• “I mean, my device had to be restarted every so often which was inconvenient.”
    • “[The digital scale] had me from 176 to 224 to 233 back down to 170s-- so it was all over the place one day.”
    • “I mean, if it was not for the few glitches, then I would say that it works perfectly for me.”
  • Community health worker (CHW): patients viewed the CHW role as beneficial in terms of motivation, connection to resources, and assistance with insurance.
    • “I think that [the CHW] motivated me to follow up with my senior center … because there seems to be a number of classes that I could take.”
    • “Like I say, I really appreciated that [the CHW] sort of walked me, held my hand as we went through a couple of the application processes. Yeah, it was very good.”
    • “[The CHW] was excellent. She helped me with some upcoming things that I have to deal with, Medicare specifically. There's some other things I had asked [the CHW] help about, right away, [the CHW] obtained the information for me and shared it with me, the resources. Yeah, [the CHW] was very good.”
  • Platform use: patients with heart failure see digital platform use as generally helpful with little inconveniences.
    • “So the device, I honestly didn't really notice much of a difference in my normal life, except something obviously on my arm. But that really wasn't a problem for me. I normally take my blood pressure often and my weight often. So that wasn't anything new to me, except to record it. So that really wasn't a problem.”
    • “The phone that I used was different from an iPhone, but it came up easy enough for me to find the menus and to do what I needed to do on them..”
    • “It was great. I loved it. You know what I mean.”

Exploratory Findings

Exploratory analysis also demonstrated that there were 6 occurrences where the intervention may have assisted in preventing clinical decline, ED visits, or hospital admissions (Figure 2). These occurrences were identified by biometric changes generated by the digital platform as well as patient symptoms spurring CHW assessment. Further, 4 of these occurrences resulted in care team communications, encounters, and changes in clinical care plans. These changes potentially addressed factors that may have otherwise resulted in ED visits or hospital readmissions. Examples of how clinical teams were notified of patient decline are described in detail in Figure 2.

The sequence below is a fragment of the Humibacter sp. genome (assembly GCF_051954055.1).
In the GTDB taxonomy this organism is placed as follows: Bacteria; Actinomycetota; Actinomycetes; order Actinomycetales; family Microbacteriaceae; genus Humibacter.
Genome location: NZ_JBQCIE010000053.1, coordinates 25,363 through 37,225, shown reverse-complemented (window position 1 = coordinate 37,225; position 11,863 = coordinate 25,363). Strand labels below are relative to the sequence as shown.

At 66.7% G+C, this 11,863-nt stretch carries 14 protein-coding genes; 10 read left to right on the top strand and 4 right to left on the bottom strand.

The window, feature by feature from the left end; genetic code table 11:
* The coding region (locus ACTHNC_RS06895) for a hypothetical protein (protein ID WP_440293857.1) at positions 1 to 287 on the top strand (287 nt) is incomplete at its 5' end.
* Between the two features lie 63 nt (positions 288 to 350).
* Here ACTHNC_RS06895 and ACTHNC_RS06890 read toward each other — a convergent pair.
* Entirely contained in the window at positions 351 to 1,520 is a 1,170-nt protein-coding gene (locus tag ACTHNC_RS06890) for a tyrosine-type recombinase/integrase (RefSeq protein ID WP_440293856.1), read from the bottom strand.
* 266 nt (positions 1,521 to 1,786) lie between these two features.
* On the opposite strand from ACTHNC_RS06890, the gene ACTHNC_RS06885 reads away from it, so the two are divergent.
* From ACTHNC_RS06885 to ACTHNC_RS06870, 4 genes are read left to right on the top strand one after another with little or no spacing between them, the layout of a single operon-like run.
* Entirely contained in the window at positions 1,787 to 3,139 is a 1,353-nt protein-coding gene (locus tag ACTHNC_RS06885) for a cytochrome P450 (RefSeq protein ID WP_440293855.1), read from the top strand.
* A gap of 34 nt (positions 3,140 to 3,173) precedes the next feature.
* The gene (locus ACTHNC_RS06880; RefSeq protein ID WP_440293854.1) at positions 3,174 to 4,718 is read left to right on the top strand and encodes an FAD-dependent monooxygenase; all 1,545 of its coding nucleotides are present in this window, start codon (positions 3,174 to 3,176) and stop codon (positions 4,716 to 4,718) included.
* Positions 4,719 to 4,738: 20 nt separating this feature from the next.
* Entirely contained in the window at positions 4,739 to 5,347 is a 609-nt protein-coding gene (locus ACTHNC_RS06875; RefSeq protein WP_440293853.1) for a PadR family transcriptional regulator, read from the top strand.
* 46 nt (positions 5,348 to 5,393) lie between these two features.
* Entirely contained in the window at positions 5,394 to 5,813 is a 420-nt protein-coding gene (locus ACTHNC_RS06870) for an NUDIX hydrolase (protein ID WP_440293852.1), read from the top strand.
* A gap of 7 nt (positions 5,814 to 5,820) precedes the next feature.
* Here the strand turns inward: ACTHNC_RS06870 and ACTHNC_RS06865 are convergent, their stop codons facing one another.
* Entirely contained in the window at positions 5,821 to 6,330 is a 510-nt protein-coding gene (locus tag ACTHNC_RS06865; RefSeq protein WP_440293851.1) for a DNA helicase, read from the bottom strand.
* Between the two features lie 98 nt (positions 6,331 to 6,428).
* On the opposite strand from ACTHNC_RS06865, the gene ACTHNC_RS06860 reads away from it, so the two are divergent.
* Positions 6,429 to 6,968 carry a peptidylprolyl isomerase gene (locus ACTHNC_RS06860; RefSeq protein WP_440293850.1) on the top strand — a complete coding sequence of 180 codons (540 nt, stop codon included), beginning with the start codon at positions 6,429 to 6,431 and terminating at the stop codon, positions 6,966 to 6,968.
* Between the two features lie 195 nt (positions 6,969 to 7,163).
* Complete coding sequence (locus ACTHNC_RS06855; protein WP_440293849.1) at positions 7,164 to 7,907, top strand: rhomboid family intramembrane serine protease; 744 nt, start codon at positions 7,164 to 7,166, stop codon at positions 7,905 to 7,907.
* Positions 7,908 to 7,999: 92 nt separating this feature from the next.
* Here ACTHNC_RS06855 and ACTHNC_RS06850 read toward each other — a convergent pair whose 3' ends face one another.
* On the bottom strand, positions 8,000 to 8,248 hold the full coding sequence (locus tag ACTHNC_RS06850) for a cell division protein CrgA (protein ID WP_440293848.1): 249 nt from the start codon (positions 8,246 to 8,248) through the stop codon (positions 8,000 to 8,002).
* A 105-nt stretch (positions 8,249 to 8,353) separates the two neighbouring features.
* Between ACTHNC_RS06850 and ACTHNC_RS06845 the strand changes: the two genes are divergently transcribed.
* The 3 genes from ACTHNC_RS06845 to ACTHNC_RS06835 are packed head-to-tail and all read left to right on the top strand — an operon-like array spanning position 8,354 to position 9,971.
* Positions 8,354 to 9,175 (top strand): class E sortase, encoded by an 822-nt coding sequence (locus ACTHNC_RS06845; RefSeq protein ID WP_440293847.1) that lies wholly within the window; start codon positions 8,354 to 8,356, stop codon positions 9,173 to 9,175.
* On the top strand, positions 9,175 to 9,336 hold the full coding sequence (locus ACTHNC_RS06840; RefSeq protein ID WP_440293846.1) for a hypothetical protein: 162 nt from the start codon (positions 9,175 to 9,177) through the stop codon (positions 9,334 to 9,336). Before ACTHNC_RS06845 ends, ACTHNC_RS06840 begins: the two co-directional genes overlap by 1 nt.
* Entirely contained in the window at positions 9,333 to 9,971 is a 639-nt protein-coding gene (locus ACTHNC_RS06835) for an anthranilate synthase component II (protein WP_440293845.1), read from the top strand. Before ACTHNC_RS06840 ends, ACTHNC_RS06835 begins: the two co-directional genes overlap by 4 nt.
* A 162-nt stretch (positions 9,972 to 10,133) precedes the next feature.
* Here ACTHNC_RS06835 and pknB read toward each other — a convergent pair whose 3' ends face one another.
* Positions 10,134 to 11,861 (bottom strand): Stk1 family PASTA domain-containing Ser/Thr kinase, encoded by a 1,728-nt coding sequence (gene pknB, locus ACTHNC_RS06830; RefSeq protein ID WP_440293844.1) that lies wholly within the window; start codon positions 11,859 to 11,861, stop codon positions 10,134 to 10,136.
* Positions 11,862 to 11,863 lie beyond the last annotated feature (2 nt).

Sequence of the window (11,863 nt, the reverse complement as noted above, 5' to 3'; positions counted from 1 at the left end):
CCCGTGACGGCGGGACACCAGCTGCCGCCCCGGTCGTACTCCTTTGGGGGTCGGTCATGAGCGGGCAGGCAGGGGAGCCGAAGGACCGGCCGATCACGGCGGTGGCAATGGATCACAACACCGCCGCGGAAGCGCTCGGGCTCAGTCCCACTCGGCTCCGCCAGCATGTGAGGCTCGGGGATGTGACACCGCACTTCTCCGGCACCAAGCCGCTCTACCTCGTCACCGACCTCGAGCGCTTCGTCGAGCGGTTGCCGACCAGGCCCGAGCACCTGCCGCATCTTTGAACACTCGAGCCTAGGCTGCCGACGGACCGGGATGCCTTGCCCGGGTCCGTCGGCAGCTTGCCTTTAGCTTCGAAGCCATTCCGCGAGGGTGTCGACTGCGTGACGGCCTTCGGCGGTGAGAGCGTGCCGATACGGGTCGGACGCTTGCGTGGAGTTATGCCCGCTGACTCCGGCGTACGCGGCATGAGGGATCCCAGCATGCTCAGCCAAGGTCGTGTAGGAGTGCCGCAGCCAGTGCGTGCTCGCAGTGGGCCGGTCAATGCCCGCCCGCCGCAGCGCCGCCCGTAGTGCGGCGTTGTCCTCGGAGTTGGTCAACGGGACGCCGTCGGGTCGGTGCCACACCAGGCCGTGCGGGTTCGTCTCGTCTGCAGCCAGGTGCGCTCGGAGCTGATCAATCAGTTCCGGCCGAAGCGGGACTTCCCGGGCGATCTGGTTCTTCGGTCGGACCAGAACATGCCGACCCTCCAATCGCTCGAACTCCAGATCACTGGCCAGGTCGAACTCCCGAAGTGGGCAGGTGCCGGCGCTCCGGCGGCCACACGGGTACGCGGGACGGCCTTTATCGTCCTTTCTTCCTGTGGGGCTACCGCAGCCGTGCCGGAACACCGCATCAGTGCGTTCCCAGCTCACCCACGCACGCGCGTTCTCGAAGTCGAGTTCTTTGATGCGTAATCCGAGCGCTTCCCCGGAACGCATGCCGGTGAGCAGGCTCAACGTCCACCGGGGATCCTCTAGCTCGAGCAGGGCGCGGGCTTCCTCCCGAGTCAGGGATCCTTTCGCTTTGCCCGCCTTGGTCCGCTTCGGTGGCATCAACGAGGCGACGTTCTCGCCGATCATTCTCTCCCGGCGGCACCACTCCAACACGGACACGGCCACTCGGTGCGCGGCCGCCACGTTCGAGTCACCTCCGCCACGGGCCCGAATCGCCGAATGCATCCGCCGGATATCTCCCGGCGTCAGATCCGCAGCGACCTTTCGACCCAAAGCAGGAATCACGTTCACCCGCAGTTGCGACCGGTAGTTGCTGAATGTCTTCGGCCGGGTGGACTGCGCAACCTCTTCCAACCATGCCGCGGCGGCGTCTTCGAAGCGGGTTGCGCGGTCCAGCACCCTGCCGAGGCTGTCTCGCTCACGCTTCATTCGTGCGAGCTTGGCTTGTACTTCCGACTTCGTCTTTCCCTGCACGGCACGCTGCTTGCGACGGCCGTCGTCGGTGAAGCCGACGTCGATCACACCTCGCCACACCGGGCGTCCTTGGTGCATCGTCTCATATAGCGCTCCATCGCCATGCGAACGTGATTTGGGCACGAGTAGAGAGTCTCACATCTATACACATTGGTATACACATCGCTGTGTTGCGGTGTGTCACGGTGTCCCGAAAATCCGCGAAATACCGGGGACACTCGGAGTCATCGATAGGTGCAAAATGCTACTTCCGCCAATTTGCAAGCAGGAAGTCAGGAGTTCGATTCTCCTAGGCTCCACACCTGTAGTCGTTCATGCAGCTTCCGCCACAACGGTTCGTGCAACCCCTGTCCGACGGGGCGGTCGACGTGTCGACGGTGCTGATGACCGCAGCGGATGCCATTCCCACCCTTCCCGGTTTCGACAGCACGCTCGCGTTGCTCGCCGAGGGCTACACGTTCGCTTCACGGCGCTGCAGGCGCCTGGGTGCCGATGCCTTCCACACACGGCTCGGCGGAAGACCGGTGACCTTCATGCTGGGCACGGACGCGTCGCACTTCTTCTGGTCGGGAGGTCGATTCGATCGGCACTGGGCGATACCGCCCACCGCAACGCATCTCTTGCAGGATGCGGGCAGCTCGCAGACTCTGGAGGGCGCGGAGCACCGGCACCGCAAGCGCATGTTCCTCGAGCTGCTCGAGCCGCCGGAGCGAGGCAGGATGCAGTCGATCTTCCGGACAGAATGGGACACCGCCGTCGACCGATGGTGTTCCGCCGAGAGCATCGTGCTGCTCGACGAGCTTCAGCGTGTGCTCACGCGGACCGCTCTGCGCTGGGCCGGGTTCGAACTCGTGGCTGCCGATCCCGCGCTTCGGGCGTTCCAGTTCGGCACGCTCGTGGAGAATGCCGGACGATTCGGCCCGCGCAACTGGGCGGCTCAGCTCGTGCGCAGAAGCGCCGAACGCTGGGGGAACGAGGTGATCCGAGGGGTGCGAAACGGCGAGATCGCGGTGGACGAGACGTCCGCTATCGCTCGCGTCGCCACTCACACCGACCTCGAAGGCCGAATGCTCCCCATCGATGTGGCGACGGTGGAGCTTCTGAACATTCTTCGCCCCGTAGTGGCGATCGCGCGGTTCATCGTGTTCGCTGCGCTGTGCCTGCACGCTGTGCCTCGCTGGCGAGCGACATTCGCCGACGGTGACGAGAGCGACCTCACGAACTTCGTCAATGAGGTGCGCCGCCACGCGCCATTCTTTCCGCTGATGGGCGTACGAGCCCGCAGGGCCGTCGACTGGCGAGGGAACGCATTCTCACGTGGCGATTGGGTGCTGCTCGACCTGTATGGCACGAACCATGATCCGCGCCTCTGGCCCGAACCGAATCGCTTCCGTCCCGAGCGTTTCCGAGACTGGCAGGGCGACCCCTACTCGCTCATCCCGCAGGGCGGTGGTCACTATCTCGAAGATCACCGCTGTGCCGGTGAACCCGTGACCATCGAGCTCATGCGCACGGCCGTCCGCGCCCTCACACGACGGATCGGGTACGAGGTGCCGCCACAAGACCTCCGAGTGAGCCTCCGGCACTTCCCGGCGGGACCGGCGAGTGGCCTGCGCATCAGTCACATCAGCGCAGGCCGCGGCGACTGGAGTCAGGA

Figure 2. Examples of care team notification of patient decline. Occurrences were initiated due to a change in patient symptoms identified by machine learning algorithm Biovitals alerts. Both a change in patient symptoms reported to their CHW via phone and generated Biovitals dashboard alerts from remote monitoring resulted in CHW assessment. From there, the appropriate steps were taken as identified by the study team. This often resulted in CHW reinforcement of care, notification of the patient’s cardiology team, or notification of the patient’s primary care team which lead to medication changes, impromptu appointments, care plan changes, and care plan clarification. CHW: community health worker; NP: nurse practitioner; PCP: primary care physician.

Principal Findings

In this single arm study assessing the feasibility and acceptability of digital platform use combined with CHW care for patients with HF, we found that the intervention was both feasible and acceptable. The digital platform was designed for patients with HF and modified for use by a CHW staff member trained to guide patients in navigation of the platform. This patient-centered and comprehensive home-based HF management intervention was both feasible and acceptable to patients.

Prior studies have demonstrated the willingness of patients with HF to engage with digital platforms, and this was consistent with our findings [34]. Although the biometrics of the digital platform such as heart rate, steps taken, oxygenation, and blood pressure were generally accurate, qualitative interviews suggested that some participants initially experienced weight scale errors due to an incomplete mobile app update that was subsequently corrected. This finding underlines the importance for measurement accuracy and precision in home-based HF interventions where clinical status often hinges on narrow margins of change in weight or other biometrics [35,36]. The effect of care plan reinforcement or other categories of CHW-patient interactions seen here in this study have not been well studied in digital remote monitoring interventions. However, the impact of these types of CHW activities is strongly supported in prior general medicine and disease-specific CHW studies [12,37,38].